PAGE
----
Andy Martin's picture

I see you got more response here Mark, so I won't repost my answers from the other forum.

paul d hunt's picture

thinking on this a bit more, it seems to me that Helvetica was designed with a subliminal message built into it, which is applied to anything that it is used on. that message is: "buy me (or suffer the consequences of being uncool)"
although this may be a case of chicken & egg, where it is hard to distinguish whether this is really built into the face or became attached to the face later by association.
this is the reason why i believe that Hevetica cannot be be deemed as neutral, even if at some point in time it may have been (which i have my doubts on).

William Berkson's picture

I like your insight here, Paul. I think there was, and maybe still is, something of an aesthetic snob appeal in the 'international style', both in type and in architecture. It wasn't sold just as an appealing new style. It was that everything else had to be 'wrong' and inferior. Tom Wolfe satirized the movement in architecture in his From the Bauhaus to Our House. One of his points was that people were able to sell buildings that people never liked, because the designers and sellers appealed to snobbery. By liking the designs showed you one of the elect, a superior being.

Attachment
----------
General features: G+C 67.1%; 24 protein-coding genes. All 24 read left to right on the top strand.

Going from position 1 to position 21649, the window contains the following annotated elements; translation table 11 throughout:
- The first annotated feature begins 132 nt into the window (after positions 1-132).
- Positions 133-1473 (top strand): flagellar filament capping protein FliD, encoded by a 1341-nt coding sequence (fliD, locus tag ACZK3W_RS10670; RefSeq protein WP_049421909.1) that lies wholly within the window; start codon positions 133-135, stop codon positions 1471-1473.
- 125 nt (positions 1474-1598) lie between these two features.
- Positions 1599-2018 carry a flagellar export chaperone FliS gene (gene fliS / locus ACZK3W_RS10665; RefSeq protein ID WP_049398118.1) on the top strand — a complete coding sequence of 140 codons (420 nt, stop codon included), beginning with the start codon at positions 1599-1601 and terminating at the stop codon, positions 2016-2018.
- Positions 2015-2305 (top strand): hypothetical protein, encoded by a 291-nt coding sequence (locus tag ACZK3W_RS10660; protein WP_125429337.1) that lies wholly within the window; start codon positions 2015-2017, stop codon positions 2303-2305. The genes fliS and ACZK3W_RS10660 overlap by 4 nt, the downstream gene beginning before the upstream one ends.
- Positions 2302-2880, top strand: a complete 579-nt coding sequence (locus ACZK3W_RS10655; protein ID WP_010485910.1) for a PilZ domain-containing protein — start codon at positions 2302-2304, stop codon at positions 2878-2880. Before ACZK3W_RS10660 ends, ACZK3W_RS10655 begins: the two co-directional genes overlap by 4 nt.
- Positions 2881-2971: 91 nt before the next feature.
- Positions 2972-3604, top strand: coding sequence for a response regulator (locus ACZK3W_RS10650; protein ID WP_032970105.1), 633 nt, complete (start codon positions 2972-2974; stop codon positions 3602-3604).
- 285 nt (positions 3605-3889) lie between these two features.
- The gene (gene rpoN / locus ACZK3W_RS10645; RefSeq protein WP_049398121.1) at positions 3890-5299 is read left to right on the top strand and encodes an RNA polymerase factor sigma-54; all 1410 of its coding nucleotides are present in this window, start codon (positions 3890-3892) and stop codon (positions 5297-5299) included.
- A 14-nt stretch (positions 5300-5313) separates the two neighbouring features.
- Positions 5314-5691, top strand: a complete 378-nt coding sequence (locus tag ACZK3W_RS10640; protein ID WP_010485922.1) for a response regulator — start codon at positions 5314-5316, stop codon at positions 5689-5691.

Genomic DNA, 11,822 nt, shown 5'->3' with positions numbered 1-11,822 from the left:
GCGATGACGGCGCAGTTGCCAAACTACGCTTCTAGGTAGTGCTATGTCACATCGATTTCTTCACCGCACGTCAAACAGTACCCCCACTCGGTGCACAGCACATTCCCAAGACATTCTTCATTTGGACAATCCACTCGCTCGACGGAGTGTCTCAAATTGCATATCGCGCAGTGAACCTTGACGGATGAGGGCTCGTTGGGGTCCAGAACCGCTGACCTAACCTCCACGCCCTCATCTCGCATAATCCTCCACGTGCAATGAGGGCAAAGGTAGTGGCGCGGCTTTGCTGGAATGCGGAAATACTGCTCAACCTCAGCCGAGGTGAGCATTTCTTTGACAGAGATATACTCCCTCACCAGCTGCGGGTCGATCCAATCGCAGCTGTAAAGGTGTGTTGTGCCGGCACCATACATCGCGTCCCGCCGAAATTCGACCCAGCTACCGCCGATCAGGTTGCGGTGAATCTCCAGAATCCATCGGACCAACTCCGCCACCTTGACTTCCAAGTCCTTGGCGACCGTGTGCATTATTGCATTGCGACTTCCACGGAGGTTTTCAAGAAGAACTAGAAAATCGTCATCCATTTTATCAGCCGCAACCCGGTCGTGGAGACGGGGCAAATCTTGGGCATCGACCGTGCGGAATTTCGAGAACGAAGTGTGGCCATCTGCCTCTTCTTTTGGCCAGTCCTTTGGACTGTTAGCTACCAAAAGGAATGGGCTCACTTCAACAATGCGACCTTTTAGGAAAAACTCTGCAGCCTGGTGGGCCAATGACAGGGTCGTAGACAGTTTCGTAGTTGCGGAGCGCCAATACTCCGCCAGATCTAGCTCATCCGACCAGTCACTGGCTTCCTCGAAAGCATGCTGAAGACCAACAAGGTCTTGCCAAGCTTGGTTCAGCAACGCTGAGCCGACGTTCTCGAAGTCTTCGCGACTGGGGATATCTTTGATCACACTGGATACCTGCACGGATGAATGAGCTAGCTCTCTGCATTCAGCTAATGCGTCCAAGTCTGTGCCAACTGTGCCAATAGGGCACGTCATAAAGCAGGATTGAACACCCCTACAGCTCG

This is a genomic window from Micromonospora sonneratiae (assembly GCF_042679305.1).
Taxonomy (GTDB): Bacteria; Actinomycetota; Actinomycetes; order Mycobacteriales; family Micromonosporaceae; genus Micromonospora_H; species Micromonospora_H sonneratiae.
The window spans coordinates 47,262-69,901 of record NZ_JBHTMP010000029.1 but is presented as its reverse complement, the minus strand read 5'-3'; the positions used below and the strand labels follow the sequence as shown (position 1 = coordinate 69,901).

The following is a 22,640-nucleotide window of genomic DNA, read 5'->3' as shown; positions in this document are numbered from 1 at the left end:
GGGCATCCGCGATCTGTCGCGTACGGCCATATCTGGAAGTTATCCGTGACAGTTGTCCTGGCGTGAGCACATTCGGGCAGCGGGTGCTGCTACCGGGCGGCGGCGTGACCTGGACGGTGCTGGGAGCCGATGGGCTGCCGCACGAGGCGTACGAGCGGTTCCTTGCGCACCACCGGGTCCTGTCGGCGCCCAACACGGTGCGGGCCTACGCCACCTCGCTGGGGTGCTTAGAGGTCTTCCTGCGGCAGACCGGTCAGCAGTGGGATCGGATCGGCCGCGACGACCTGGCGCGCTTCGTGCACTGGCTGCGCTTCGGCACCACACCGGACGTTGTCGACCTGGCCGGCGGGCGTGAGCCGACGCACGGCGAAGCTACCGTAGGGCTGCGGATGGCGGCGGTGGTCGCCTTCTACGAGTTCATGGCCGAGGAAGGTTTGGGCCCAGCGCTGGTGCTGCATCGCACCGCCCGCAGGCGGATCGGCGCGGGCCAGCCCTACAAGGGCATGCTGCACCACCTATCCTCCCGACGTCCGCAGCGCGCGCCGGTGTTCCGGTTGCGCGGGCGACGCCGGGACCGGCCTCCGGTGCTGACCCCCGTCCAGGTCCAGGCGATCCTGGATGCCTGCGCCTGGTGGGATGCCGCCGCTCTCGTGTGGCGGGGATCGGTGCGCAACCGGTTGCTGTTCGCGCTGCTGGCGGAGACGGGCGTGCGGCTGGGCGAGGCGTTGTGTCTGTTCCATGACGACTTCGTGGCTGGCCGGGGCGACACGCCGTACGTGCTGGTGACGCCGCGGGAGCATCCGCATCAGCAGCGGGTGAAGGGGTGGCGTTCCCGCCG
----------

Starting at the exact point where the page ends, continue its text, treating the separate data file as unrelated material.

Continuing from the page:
Thomas Phinney's picture

I should add that it would be handy to actually define "neutral"... to me I think of that as being unobtrusive and lacking flavor (which may sound negative, but I don't mean it to be). Franklin Gothic is more neutral than Helvetica. Frutiger is more neutral than Franklin Gothic, and Myriad is more neutral than Frutiger.

Cheers,

T

Wesley.Bancroft's picture

Quick Question, might seem a bit silly. Why when discussing neutrality of type do I never hear anyone bring up SERIF FACES? Probably an obvious reason, like the archaic use of such of these type specimens or something like that, but please could someone enlighten me?

Thanks.

poms's picture

@Wesley.Bancroft
Yes, good question! What "serifish" face you have in your mind?

@Helvetica
How boring is a dissertation on Helvetica, come on, nearly everything is said, felt, shown, etc. about this (obscure) phenomenon called H.

PS It's nearly "Amtsgrotesk" to me. Or it looked at me from a plumber's car (place:germany) 10-15 years ago. Nothing dangerous or malicious about it, it's only a typeface. But everything must develop further. So give Helvetica a long weekend.

Wesley.Bancroft's picture

To Poms: